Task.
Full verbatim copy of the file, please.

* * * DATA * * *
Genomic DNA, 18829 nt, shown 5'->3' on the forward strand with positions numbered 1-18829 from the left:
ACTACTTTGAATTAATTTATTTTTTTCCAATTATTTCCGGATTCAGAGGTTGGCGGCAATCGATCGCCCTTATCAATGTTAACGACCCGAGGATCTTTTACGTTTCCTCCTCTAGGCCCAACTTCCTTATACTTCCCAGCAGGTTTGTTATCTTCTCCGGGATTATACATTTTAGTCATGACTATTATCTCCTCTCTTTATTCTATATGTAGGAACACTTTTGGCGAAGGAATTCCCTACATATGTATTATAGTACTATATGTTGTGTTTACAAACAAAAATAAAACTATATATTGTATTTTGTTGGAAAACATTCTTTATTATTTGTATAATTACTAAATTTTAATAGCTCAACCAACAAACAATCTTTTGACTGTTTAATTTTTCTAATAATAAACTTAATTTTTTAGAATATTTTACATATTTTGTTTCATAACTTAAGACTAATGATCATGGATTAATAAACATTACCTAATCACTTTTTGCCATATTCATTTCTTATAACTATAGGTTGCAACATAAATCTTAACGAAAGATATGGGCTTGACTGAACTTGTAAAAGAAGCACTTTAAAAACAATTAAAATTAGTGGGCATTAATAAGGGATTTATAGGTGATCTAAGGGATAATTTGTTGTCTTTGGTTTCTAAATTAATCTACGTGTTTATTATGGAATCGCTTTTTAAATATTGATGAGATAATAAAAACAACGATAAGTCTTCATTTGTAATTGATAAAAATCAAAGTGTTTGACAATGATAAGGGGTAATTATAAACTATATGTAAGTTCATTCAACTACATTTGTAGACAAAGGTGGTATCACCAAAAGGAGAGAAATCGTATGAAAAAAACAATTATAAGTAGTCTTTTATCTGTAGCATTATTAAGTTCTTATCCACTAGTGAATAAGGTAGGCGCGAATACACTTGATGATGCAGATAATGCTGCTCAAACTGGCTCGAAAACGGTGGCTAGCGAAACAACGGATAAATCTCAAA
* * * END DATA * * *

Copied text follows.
Genomic DNA, 18829 nt, shown 5'->3' on the forward strand with positions numbered 1-18829 from the left:
ACTACTTTGAATTAATTTATTTTTTTCCAATTATTTCCGGATTCAGAGGTTGGCGGCAATCGATCGCCCTTATCAATGTTAACGACCCGAGGATCTTTTACGTTTCCTCCTCTAGGCCCAACTTCCTTATACTTCCCAGCAGGTTTGTTATCTTCTCCGGGATTATACATTTTAGTCATGACTATTATCTCCTCTCTTTATTCTATATGTAGGAACACTTTTGGCGAAGGAATTCCCTACATATGTATTATAGTACTATATGTTGTGTTTACAAACAAAAATAAAACTATATATTGTATTTTGTTGGAAAACATTCTTTATTATTTGTATAATTACTAAATTTTAATAGCTCAACCAACAAACAATCTTTTGACTGTTTAATTTTTCTAATAATAAACTTAATTTTTTAGAATATTTTACATATTTTGTTTCATAACTTAAGACTAATGATCATGGATTAATAAACATTACCTAATCACTTTTTGCCATATTCATTTCTTATAACTATAGGTTGCAACATAAATCTTAACGAAAGATATGGGCTTGACTGAACTTGTAAAAGAAGCACTTTAAAAACAATTAAAATTAGTGGGCATTAATAAGGGATTTATAGGTGATCTAAGGGATAATTTGTTGTCTTTGGTTTCTAAATTAATCTACGTGTTTATTATGGAATCGCTTTTTAAATATTGATGAGATAATAAAAACAACGATAAGTCTTCATTTGTAATTGATAAAAATCAAAGTGTTTGACAATGATAAGGGGTAATTATAAACTATATGTAAGTTCATTCAACTACATTTGTAGACAAAGGTGGTATCACCAAAAGGAGAGAAATCGTATGAAAAAAACAATTATAAGTAGTCTTTTATCTGTAGCATTATTAAGTTCTTATCCACTAGTGAATAAGGTAGGCGCGAATACACTTGATGATGCAGATAATGCTGCTCAAACTGGCTCGAAAACGGTGGCTAGCGAAACAACGGATAAATCTCAAA